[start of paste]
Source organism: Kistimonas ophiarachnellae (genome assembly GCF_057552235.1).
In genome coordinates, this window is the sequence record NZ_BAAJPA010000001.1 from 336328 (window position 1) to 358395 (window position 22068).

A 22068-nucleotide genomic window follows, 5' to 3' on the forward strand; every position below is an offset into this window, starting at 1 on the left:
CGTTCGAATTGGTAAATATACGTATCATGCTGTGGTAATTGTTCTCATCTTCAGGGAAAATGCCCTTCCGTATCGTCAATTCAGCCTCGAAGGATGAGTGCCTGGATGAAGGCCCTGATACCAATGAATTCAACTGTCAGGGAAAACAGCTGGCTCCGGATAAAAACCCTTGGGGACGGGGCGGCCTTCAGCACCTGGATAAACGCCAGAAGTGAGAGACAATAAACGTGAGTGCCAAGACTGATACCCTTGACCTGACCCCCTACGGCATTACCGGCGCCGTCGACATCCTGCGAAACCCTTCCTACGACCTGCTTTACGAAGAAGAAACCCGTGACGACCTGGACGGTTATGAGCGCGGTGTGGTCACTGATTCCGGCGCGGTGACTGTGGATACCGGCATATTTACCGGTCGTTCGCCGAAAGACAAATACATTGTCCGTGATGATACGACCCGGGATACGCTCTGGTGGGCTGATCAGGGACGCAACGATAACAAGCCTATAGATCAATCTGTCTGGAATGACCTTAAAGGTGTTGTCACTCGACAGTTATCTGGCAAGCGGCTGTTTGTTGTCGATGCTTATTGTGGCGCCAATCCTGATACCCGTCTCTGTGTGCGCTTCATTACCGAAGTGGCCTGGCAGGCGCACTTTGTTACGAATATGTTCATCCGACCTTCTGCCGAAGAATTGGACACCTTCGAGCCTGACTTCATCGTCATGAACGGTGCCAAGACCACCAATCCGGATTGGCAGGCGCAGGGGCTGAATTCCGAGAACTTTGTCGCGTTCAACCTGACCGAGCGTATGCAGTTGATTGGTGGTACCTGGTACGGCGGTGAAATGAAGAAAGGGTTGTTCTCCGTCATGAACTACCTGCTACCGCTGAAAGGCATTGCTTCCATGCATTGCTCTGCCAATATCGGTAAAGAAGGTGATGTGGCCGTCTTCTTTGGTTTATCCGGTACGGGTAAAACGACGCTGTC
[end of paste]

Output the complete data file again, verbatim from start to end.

Source organism: Kistimonas ophiarachnellae (genome assembly GCF_057552235.1).
In genome coordinates, this window is the sequence record NZ_BAAJPA010000001.1 from 336328 (window position 1) to 358395 (window position 22068).

A 22068-nucleotide genomic window follows, 5' to 3' on the forward strand; every position below is an offset into this window, starting at 1 on the left:
CGTTCGAATTGGTAAATATACGTATCATGCTGTGGTAATTGTTCTCATCTTCAGGGAAAATGCCCTTCCGTATCGTCAATTCAGCCTCGAAGGATGAGTGCCTGGATGAAGGCCCTGATACCAATGAATTCAACTGTCAGGGAAAACAGCTGGCTCCGGATAAAAACCCTTGGGGACGGGGCGGCCTTCAGCACCTGGATAAACGCCAGAAGTGAGAGACAATAAACGTGAGTGCCAAGACTGATACCCTTGACCTGACCCCCTACGGCATTACCGGCGCCGTCGACATCCTGCGAAACCCTTCCTACGACCTGCTTTACGAAGAAGAAACCCGTGACGACCTGGACGGTTATGAGCGCGGTGTGGTCACTGATTCCGGCGCGGTGACTGTGGATACCGGCATATTTACCGGTCGTTCGCCGAAAGACAAATACATTGTCCGTGATGATACGACCCGGGATACGCTCTGGTGGGCTGATCAGGGACGCAACGATAACAAGCCTATAGATCAATCTGTCTGGAATGACCTTAAAGGTGTTGTCACTCGACAGTTATCTGGCAAGCGGCTGTTTGTTGTCGATGCTTATTGTGGCGCCAATCCTGATACCCGTCTCTGTGTGCGCTTCATTACCGAAGTGGCCTGGCAGGCGCACTTTGTTACGAATATGTTCATCCGACCTTCTGCCGAAGAATTGGACACCTTCGAGCCTGACTTCATCGTCATGAACGGTGCCAAGACCACCAATCCGGATTGGCAGGCGCAGGGGCTGAATTCCGAGAACTTTGTCGCGTTCAACCTGACCGAGCGTATGCAGTTGATTGGTGGTACCTGGTACGGCGGTGAAATGAAGAAAGGGTTGTTCTCCGTCATGAACTACCTGCTACCGCTGAAAGGCATTGCTTCCATGCATTGCTCTGCCAATATCGGTAAAGAAGGTGATGTGGCCGTCTTCTTTGGTTTATCCGGTACGGGTAAAACGACGCTGTC